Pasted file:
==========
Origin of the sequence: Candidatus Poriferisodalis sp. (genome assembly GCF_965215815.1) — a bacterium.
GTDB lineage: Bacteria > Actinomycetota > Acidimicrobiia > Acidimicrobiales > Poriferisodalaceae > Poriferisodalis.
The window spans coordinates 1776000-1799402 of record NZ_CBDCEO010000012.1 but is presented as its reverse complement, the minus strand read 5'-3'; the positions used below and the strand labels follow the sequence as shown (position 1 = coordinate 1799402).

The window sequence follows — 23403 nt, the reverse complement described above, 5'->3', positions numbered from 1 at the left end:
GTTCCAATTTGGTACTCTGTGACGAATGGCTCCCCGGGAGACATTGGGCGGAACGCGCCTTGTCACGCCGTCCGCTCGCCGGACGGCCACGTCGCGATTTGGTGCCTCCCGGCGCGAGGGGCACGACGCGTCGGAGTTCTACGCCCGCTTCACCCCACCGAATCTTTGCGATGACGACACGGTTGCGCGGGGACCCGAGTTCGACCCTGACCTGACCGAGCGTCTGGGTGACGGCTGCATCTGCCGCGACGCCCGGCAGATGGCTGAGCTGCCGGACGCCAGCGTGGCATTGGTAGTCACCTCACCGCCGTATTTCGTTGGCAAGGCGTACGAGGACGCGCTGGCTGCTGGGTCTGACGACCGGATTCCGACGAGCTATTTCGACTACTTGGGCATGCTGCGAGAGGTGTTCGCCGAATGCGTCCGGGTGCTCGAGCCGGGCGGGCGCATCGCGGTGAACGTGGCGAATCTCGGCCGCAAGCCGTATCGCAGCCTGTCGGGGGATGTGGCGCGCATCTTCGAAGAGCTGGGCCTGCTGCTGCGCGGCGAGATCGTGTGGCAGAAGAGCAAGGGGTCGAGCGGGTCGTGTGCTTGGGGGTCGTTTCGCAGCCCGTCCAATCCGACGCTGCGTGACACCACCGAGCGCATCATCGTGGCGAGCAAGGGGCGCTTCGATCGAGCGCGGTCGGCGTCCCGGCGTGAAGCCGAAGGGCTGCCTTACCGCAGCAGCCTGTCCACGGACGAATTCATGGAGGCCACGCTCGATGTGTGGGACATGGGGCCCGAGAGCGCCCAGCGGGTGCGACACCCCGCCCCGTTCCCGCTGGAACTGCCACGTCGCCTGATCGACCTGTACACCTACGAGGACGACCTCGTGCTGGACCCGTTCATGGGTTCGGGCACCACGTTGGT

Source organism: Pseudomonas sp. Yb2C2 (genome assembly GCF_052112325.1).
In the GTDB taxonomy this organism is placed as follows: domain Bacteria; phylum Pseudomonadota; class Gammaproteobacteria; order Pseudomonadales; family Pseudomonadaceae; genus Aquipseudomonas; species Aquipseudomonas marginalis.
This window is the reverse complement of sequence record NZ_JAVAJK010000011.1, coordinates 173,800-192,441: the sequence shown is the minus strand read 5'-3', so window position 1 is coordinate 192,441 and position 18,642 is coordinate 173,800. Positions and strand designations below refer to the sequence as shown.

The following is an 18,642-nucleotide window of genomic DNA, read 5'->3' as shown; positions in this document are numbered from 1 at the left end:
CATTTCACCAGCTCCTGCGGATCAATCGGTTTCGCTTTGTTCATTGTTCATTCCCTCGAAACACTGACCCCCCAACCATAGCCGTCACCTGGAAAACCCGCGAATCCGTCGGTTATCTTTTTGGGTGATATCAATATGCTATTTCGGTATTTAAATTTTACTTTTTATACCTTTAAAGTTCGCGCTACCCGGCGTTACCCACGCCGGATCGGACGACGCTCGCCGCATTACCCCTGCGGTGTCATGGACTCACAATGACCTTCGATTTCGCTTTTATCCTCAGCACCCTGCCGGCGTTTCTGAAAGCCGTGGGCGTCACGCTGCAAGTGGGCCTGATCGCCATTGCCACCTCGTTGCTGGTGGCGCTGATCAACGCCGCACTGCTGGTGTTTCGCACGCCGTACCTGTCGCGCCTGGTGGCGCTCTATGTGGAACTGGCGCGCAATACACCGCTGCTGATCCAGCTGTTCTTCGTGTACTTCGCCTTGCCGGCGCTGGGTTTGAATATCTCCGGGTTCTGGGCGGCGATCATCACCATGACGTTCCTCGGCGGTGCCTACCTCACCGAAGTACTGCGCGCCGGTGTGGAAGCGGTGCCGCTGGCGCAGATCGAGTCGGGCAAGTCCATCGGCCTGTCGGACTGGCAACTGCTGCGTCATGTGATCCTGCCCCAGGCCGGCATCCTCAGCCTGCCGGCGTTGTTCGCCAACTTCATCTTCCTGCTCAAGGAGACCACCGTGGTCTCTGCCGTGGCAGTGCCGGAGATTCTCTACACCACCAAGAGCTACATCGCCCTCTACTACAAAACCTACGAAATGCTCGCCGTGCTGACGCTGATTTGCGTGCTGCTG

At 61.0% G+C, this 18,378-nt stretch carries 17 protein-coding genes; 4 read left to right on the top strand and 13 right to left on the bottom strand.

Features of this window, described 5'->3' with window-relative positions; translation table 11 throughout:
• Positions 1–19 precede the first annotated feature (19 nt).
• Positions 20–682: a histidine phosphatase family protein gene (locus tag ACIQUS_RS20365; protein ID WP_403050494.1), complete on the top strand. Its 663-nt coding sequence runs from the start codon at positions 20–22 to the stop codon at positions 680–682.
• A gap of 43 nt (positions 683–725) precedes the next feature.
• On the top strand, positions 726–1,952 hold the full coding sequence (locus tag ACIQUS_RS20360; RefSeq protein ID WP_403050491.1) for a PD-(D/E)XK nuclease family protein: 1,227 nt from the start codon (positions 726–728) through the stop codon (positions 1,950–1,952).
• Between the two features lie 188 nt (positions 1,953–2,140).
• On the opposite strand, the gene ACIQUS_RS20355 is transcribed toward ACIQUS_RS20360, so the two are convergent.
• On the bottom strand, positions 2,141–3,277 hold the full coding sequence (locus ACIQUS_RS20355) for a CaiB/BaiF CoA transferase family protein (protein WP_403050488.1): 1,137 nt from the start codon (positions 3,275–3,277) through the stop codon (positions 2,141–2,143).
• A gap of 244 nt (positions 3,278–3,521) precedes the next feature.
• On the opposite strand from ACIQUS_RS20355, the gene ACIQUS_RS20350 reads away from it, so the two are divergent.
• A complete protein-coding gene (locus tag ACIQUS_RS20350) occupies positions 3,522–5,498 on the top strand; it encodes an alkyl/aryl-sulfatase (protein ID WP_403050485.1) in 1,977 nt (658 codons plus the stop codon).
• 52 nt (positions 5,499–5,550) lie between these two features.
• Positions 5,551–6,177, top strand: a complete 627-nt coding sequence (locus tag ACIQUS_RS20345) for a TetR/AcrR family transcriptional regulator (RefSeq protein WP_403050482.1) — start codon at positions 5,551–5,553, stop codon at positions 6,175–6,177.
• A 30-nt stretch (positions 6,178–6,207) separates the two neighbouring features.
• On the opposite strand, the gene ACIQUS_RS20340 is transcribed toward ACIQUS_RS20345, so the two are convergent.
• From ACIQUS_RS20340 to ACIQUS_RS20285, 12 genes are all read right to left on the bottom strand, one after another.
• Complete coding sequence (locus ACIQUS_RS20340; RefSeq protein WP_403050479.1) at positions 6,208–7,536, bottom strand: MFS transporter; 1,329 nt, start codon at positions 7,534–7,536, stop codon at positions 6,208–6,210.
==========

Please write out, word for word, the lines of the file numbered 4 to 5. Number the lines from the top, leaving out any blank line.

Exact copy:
The window sequence follows — 23403 nt, the reverse complement described above, 5'->3', positions numbered from 1 at the left end:
GTTCCAATTTGGTACTCTGTGACGAATGGCTCCCCGGGAGACATTGGGCGGAACGCGCCTTGTCACGCCGTCCGCTCGCCGGACGGCCACGTCGCGATTTGGTGCCTCCCGGCGCGAGGGGCACGACGCGTCGGAGTTCTACGCCCGCTTCACCCCACCGAATCTTTGCGATGACGACACGGTTGCGCGGGGACCCGAGTTCGACCCTGACCTGACCGAGCGTCTGGGTGACGGCTGCATCTGCCGCGACGCCCGGCAGATGGCTGAGCTGCCGGACGCCAGCGTGGCATTGGTAGTCACCTCACCGCCGTATTTCGTTGGCAAGGCGTACGAGGACGCGCTGGCTGCTGGGTCTGACGACCGGATTCCGACGAGCTATTTCGACTACTTGGGCATGCTGCGAGAGGTGTTCGCCGAATGCGTCCGGGTGCTCGAGCCGGGCGGGCGCATCGCGGTGAACGTGGCGAATCTCGGCCGCAAGCCGTATCGCAGCCTGTCGGGGGATGTGGCGCGCATCTTCGAAGAGCTGGGCCTGCTGCTGCGCGGCGAGATCGTGTGGCAGAAGAGCAAGGGGTCGAGCGGGTCGTGTGCTTGGGGGTCGTTTCGCAGCCCGTCCAATCCGACGCTGCGTGACACCACCGAGCGCATCATCGTGGCGAGCAAGGGGCGCTTCGATCGAGCGCGGTCGGCGTCCCGGCGTGAAGCCGAAGGGCTGCCTTACCGCAGCAGCCTGTCCACGGACGAATTCATGGAGGCCACGCTCGATGTGTGGGACATGGGGCCCGAGAGCGCCCAGCGGGTGCGACACCCCGCCCCGTTCCCGCTGGAACTGCCACGTCGCCTGATCGACCTGTACACCTACGAGGACGACCTCGTGCTGGACCCGTTCATGGGTTCGGGCACCACGTTGGT